No environmental impact anticipated from Chinese Deep Sea Fishing – EPA Official


Fishin[] – The Environmental Protection Agency (EPA) has not predicted any harm to the environment if the Chinese investors are granted a license to fish in Guyana’s waters.

An official from the EPA, who prefers to remain anonymous told iNews that Guyana’s deep sea fishing resources has been untapped and vastly under-utilized.

Recently, the Chinese came under heavy criticism from the Environmental Community Health Organization (ECHO) and the Guyana Human Rights Association (GHRA), in relation to environmental concerns of the sustainable harvesting of Guyana’s large pelagic resources.

However, these claims were debunked by the EPA official. The official explained that the intended large pelagic [deep sea] fishing activities will have minimal effects on Guyana’s deep sea fisheries resources, biodiversity and ecology.

According to the EPA source, GHRA and ECHO have been misinformed about deep sea fishing and the Chinese investors should not be chastised.  The source stated that at the initial stages of what is available, the current interest to invest in deep sea fishing pose no immediate environmental harm.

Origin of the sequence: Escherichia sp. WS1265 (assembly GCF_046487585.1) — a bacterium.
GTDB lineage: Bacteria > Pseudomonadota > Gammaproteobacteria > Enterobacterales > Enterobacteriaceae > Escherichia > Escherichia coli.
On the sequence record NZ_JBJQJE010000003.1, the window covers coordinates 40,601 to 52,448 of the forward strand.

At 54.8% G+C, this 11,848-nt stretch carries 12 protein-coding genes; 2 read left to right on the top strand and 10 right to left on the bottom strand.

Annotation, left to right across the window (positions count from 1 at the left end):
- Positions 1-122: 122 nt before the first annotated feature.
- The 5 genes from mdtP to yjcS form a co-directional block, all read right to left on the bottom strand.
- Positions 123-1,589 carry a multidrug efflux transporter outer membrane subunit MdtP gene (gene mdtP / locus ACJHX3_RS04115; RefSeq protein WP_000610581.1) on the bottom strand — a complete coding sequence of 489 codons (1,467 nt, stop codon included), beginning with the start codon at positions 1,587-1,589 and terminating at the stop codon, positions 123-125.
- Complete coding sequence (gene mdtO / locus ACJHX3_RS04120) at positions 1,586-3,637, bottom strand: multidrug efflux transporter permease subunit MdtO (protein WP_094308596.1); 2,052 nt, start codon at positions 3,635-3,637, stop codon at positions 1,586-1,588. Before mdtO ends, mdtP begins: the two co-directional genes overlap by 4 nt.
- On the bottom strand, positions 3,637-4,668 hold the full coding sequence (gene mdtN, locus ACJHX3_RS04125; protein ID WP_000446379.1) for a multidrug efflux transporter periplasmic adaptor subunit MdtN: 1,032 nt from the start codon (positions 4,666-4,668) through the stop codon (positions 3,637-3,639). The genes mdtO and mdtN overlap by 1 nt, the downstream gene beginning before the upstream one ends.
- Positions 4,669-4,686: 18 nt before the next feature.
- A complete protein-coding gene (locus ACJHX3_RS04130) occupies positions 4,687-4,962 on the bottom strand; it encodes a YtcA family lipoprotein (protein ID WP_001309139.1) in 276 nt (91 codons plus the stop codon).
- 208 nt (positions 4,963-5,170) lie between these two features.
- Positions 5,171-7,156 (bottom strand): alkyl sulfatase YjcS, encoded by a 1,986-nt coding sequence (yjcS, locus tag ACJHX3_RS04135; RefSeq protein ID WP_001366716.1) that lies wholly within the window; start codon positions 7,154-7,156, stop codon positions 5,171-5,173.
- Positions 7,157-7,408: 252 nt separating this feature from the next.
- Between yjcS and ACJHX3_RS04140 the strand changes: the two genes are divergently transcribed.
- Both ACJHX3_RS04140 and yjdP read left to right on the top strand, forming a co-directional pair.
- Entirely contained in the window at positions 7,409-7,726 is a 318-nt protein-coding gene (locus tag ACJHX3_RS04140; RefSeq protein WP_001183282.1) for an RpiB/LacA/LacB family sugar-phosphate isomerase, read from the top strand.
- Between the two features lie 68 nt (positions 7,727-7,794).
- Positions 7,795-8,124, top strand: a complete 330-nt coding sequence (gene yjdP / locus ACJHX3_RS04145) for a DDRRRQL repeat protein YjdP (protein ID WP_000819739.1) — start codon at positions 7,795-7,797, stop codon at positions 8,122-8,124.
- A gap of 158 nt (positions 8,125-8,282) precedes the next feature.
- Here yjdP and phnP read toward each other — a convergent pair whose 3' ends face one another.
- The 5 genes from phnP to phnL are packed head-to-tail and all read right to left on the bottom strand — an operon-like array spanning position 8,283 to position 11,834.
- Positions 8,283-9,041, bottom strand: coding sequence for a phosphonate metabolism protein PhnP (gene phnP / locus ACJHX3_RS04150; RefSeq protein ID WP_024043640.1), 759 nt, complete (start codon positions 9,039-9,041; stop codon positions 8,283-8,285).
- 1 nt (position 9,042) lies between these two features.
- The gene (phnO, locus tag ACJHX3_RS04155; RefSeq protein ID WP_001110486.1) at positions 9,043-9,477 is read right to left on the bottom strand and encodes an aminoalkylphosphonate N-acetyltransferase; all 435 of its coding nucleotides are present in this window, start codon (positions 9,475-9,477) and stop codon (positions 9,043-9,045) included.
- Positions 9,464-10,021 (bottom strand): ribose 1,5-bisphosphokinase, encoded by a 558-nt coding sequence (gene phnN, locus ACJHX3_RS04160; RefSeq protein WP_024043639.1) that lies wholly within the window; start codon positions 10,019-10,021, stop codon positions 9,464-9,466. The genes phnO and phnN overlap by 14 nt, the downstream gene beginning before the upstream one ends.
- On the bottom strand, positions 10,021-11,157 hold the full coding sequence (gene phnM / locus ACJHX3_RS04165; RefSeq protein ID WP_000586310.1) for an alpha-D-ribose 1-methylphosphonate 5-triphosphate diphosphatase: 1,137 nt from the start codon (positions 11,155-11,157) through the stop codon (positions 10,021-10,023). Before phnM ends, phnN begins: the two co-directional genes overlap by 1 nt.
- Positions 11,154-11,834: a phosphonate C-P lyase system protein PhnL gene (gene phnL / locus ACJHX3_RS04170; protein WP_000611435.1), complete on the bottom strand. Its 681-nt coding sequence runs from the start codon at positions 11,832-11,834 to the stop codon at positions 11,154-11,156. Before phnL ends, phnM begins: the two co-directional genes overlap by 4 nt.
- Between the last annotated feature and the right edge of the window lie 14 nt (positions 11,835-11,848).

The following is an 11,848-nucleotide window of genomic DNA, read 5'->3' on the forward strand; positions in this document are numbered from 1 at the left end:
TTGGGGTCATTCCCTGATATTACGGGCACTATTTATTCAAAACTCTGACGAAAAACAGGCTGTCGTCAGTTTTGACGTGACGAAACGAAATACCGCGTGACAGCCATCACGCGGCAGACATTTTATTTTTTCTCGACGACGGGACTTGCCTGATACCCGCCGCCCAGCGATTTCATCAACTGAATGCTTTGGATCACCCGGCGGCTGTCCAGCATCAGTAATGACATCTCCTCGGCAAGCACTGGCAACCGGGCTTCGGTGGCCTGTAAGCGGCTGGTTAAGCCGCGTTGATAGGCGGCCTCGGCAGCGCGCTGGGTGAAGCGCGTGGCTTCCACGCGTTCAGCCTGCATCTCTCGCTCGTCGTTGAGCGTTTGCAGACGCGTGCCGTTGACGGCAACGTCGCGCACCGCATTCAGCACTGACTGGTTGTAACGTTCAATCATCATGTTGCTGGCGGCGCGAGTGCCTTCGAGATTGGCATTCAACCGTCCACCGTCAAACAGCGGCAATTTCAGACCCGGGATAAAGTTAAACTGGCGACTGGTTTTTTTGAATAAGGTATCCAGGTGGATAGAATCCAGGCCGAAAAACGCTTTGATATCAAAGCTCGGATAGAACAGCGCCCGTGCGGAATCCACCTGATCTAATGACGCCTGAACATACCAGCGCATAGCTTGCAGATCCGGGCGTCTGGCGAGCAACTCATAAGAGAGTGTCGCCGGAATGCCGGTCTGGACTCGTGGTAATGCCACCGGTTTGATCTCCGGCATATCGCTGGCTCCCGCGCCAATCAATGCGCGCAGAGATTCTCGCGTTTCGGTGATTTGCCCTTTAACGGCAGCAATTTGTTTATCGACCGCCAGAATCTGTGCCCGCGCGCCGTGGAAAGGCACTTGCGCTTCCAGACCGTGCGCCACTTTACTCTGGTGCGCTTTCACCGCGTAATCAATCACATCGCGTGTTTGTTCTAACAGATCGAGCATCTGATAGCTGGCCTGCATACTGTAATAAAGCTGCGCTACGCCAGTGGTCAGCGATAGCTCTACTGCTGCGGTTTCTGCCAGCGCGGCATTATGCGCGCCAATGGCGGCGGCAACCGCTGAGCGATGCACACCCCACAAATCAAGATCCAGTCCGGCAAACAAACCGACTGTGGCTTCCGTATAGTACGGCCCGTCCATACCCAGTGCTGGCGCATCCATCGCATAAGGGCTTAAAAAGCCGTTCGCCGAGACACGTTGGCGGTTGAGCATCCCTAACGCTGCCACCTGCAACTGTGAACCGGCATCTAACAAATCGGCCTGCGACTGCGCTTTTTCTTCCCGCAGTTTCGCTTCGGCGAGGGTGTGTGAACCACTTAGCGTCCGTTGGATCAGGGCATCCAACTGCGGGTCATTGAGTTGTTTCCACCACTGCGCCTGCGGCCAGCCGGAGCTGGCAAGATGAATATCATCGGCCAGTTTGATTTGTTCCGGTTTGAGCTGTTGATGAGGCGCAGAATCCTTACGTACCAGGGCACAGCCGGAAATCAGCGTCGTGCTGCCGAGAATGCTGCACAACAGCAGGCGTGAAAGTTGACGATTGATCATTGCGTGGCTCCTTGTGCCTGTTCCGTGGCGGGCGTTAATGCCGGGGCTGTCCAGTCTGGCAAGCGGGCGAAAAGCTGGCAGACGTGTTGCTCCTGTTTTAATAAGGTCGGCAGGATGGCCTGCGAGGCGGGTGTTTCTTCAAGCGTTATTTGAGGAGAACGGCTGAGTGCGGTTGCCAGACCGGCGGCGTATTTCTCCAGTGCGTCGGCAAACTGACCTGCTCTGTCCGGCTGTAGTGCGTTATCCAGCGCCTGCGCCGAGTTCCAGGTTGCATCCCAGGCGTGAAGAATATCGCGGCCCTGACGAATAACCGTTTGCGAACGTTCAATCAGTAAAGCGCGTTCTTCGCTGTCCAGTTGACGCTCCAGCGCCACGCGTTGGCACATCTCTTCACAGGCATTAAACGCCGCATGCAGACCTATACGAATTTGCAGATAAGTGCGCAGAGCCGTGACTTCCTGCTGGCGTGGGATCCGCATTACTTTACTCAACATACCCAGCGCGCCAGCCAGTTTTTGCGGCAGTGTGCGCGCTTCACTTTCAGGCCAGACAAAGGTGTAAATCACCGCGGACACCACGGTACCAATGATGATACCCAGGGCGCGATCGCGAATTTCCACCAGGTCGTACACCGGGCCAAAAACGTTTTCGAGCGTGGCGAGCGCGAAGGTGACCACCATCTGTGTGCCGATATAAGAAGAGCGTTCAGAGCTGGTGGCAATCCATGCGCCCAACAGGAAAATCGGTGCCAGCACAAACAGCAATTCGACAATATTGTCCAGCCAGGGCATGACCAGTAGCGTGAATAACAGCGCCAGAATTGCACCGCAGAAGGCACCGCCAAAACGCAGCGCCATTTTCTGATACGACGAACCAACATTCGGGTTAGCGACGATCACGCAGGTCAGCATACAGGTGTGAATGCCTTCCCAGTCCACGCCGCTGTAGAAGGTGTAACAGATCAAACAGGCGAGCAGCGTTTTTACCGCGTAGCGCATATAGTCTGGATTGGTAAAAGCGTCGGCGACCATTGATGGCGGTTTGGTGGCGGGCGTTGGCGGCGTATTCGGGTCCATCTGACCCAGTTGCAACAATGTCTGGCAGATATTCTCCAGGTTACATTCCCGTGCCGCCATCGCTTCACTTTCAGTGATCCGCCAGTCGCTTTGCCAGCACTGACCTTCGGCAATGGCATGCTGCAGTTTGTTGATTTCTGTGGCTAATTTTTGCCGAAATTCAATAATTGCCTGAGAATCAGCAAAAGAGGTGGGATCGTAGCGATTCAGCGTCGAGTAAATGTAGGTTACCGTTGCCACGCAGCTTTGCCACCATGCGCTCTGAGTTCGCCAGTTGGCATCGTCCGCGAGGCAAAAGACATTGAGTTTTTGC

As it is currently, Guyanese fisher folks are not engaged in deep sea fishing and according to sources close the management of the Fisheries Sector; the Guyana Association of Private Trawler Owners and Seafood Processors ((GATOSP) have not made good on opportunities that were presented to invest in deep sea fishing.

The source told iNews that local investors were never sidelined as the opportunity was always available to explore and invest in deep sea fishing.

According to the source, the deep sea fishing activities will in no way affect local fisher folks nor private fishing companies as deep sea fishing activities occur at depths and different fishing grounds to rural fisher folks and local fishing companies.

The deep sea fishing will only focus on species such as shark, king mackerels and tuna etc.

Additionally, the source indicated that the Chinese investors are keeping with guidelines as set out by the Caribbean Regional Fisheries Mechanism (CRFM) to take an eco-based approach while being precautionary in assessing large pelagic fish stock before conducting any actual harvesting activities.

iNews understands that the Chinese investors will take a cautious exploratory approach to the development of the fishery for large pelagic as much is not known in Guyana about this type of fishing.



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